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Rejection Sensitivity

Reviewed by Psychology Today Staff

Feeling rejected by a friend, family member, or romantic partner is a universally painful experience. Some individuals, however, feel the sting of rejection much more acutely than others and also have an exaggerated fear of being rejected by those around them. These people are said to be high in a trait known as rejection sensitivity.

Perceptions of the Sensitive
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Someone high in rejection sensitivity will often interpret benign or mildly negative social cues—such as a partner not answering a text message immediately—as signs of outright rejection. They may disregard other more logical explanations, as well as reassurances on the part of the supposed rejector. Paradoxically, such behavior may actually push others away, creating a self-fulfilling prophecy.

Is my sensitivity in my head?

Sensitivity to rejection isn’t just “in someone’s head.” Evidence suggests that in people high on this trait, feeling rejected triggers physiological changes, including the fight-or-flight response. Brain imaging studies have also indicated that when rejection-sensitive individuals see disapproving facial expressions, they show heightened activity in areas of the brain that influence blood pressure, decision-making, and emotions.


Can rejection sensitivity hinder my relationship?

Being hypersensitive to perceived slights from your partner can derail your relationship. The person feeling rejected may just scrutinize and second-guess every communication or interaction. This negative thinking can affect overall relationship satisfaction.

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What Rejection Sensitive Dysphoria Means

Recently, some clinicians and psychologists—particularly in the ADHD community—have proposed that especially high levels of rejection sensitivity be classified as rejection sensitive dysphoria or RSD. Certain mental health conditions, including ADHD, are associated with high emotional reactivity in general; it’s theorized that RSD frequently co-occurs with ADHD for this reason. For some adults with ADHD, their rejection sensitive dysphoria is thought to be so severe as to interfere with daily life and the formation of healthy relationships.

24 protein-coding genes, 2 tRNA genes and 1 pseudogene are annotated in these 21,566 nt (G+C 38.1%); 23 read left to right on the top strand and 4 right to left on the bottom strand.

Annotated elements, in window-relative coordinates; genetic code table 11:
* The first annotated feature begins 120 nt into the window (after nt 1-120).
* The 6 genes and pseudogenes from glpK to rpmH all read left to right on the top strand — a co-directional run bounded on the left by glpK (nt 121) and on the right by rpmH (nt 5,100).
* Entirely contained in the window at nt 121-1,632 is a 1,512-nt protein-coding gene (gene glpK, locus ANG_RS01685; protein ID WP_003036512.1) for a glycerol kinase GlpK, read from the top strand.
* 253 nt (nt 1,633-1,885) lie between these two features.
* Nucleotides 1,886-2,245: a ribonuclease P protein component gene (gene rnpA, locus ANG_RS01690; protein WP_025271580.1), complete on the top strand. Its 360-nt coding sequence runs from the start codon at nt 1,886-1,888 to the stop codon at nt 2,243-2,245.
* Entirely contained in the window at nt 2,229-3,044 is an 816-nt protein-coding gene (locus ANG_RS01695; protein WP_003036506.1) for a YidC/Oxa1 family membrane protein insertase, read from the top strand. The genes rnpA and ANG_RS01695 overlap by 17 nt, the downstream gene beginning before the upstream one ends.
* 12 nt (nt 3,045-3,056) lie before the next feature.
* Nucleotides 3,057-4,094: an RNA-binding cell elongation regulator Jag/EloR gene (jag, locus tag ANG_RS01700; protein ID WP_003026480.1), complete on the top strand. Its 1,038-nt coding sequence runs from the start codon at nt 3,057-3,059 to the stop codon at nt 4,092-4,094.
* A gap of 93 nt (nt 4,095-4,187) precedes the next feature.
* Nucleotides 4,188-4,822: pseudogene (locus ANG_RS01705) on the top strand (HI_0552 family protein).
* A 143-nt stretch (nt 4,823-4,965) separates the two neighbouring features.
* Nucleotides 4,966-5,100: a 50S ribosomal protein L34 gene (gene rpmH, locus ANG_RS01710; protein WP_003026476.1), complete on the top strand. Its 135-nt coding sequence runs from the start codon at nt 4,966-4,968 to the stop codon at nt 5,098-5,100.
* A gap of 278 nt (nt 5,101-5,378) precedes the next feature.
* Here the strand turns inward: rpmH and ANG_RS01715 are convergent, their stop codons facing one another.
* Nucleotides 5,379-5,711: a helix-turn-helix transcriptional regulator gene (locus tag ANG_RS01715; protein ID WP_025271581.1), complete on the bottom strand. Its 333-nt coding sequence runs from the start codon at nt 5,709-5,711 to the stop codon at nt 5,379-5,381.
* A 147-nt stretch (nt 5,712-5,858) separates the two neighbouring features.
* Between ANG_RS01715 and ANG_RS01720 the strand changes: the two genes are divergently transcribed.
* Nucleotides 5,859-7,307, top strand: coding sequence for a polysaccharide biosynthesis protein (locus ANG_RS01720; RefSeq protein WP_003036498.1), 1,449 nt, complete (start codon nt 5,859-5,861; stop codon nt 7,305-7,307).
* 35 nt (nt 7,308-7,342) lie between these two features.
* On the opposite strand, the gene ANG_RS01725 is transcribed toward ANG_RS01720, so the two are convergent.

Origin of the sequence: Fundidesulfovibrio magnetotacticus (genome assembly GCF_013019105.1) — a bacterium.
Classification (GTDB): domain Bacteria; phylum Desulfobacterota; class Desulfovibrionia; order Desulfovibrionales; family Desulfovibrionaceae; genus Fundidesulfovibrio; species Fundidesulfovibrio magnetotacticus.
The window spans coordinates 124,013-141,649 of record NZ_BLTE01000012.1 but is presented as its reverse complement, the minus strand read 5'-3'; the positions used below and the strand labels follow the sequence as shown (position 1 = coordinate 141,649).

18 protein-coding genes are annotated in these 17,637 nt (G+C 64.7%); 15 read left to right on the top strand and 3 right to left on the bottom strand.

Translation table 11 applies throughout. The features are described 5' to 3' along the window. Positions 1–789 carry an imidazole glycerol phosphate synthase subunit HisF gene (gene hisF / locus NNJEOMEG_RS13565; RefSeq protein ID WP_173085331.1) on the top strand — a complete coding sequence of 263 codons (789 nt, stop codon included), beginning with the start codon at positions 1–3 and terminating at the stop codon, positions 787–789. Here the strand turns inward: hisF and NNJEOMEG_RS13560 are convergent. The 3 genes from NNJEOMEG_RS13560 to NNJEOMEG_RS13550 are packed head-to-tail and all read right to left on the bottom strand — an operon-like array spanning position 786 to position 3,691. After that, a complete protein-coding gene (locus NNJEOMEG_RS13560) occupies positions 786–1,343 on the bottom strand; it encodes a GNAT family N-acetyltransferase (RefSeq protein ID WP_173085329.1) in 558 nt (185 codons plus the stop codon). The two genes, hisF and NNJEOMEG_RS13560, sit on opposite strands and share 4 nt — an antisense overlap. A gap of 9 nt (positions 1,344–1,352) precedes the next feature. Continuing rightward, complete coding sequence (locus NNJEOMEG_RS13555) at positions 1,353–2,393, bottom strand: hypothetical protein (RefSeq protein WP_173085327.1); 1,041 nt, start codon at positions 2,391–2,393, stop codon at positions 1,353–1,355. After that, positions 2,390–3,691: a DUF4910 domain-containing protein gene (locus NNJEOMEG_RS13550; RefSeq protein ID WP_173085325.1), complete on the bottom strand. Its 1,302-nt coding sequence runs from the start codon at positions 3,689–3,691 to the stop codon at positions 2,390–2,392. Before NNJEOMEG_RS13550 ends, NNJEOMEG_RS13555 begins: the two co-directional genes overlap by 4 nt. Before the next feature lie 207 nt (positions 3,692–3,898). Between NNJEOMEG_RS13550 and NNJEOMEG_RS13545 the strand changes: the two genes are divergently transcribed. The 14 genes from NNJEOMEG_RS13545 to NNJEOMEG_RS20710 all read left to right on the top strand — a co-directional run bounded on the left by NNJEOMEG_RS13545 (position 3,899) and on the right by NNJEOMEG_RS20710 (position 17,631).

Do I have rejection sensitive dysphoria?

If you feel extreme despondency, distress, or even failure in the face of perceived rejection, you may suffer from RSD. The feelings are so severe that you may even reach a point of panic and high anxiety.

Is Rejection Sensitive Dysphoria in the DSM?

RSD has not been recognized by the DSM, and the concept itself has not yet been widely studied nor given validated diagnostic guidelines. Still, it has gained attention in recent years, most notably among adults with ADHD or borderline personality.

The Treatment of Rejection Sensitivity
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Though it can be challenging to overcome high rejection sensitivity, there are certain strategies that have been shown to be beneficial.

How do you treat rejection sensitivity?

Therapy and or mindfulness may help individuals identify negative thought patterns that spur feelings of rejection. Couples’ therapy may also be useful to help break out of negative cycles caused by one partner’s high rejection sensitivity.

Will treating co-occurring mental health conditions help?

Treating co-occurring mental health conditions such as ADHD or depression may provide relief for RSD. And in some cases, simply being aware of an increased sensitivity to rejection can help a person cope more effectively.


The Signs of Rejection Sensitive Dysphoria
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While there are no empirically quantifiable criteria, these characteristics may help spot a person who is overly sensitive to being dissed:

  • High sensitivity about the possibility of rejection
  • Overly high standards for oneself
  • Feeling easily triggered toward guilt or shame
  • Isolating oneself in a preemptive strike not to be rejected
  • Aggressive or rageful behavior toward those who have been perceived to have slighted the person
  • Frequently feeling an uncomfortable physical reaction due to "not fitting in" or being misunderstood
  • Self-esteem that is entirely dependent on what others think, and rises and falls accordingly
  • Frequent and intense ruminating after an interaction
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